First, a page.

US Secretary of State John Kerry yesterday said he was "very satisfied" that South-east Asian countries had issued a joint statement that championed the rule of law, and the omission of a reference to a high-profile arbitration case on the South China Sea did not detract from the statement's importance.
The joint communique issued at the 49th Asean Foreign Ministers' Meeting in Vientiane on Sunday reaffirmed the countries' commitment to maintaining peace and respecting legal and diplomatic processes based on the principles of international law, including the 1982 United Nations Convention on the Law of the Sea.
It did not mention the recent ruling by a five-man Arbitral Tribunal at The Hague which struck down China's claims to over two-thirds of the South China Sea.
"If you read the communique paragraph per paragraph, I was very satisfied that the communique clearly referenced all legal rights, all legal decisions, all legal processes, without mentioning the arbitration," Mr Kerry said at a news conference in Manila.
China has rejected the ruling, widely seen as a sweeping victory for the Philippines which initiated the arbitration case. It has been preventing the 10-member Asean from issuing any joint statement referencing the verdict.
A Reuters report said a deadlock was broken only when the Philippines withdrew its request to mention the ruling in the face of resolute objections from Cambodia, China's closest Asean ally.
Mr Kerry said he saw the statement as a diplomatic tack meant to push forward talks to resolve disputes over the South China Sea. "Sometimes, frankly at a meeting like that and in diplomacy, you don't always have to include every single word that may, in fact, sometimes make it harder to get to the dialogue that you want to get to," he said.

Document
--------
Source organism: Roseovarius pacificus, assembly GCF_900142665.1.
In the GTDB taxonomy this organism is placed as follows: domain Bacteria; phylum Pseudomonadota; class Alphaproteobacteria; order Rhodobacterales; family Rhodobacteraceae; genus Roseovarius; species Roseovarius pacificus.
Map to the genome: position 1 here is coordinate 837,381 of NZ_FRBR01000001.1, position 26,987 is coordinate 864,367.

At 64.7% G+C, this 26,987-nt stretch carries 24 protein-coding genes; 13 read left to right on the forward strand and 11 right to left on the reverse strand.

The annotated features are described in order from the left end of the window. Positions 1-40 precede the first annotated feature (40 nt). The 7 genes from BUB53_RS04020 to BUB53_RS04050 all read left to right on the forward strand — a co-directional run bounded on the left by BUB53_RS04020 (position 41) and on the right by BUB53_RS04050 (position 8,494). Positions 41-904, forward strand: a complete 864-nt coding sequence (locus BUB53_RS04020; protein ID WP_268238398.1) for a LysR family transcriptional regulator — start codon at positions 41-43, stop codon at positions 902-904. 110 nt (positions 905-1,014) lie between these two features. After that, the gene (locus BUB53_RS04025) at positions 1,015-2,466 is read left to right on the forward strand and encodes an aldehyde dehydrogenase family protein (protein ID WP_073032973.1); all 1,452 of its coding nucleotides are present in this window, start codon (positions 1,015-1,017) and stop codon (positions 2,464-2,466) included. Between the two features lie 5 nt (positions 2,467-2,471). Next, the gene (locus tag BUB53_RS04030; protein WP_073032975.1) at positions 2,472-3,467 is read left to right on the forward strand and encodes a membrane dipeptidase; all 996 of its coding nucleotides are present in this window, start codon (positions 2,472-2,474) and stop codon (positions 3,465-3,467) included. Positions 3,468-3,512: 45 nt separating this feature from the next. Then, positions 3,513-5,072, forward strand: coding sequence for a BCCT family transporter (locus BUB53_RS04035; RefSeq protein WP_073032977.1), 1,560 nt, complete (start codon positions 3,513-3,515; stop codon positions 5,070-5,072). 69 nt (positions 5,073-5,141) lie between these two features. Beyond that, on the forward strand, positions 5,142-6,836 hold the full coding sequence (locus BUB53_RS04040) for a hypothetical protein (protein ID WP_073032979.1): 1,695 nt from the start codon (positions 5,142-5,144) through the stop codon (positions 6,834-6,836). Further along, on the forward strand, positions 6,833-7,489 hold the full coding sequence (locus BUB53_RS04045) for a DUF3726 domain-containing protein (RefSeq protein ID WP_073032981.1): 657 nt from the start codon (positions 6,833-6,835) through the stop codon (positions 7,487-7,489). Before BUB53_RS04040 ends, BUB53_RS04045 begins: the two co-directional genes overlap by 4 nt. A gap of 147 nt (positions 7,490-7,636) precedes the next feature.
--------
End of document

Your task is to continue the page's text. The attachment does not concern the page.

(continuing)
He also said it is "impossible" for a landmark verdict striking down China's expansive claims to the South China Sea "to be irrelevant".
Philippine Foreign Minister Perfecto Yasay, meanwhile, disputed reports that the omission of the South China Sea ruling in the communique was a "diplomatic victory" for China. "I pushed for the inclusion and mentioning of the arbitral tribunal award. But we knew there was a middle ground," he said.
Even if the ministers did not mention the outcome of the case, they "had in mind the disputes in the South China Sea", he insisted.
Meanwhile, the head of the US Pacific Command, Admiral Harry Harris, has told a forum in Tokyo that the United States believes South China Sea claimants should use the July 12 decision as a "new opportunity to renew efforts to address their maritime disputes peacefully".
Speaking at the third Japan-US Military Statesmen Forum, he cited India's response to a 2014 arbitration case brought by Bangladesh over a maritime border dispute as "an example of a great power acting responsibly", leading to a "more peaceful and prosperous region".
•Additional reporting by Walter Sim in Tokyo.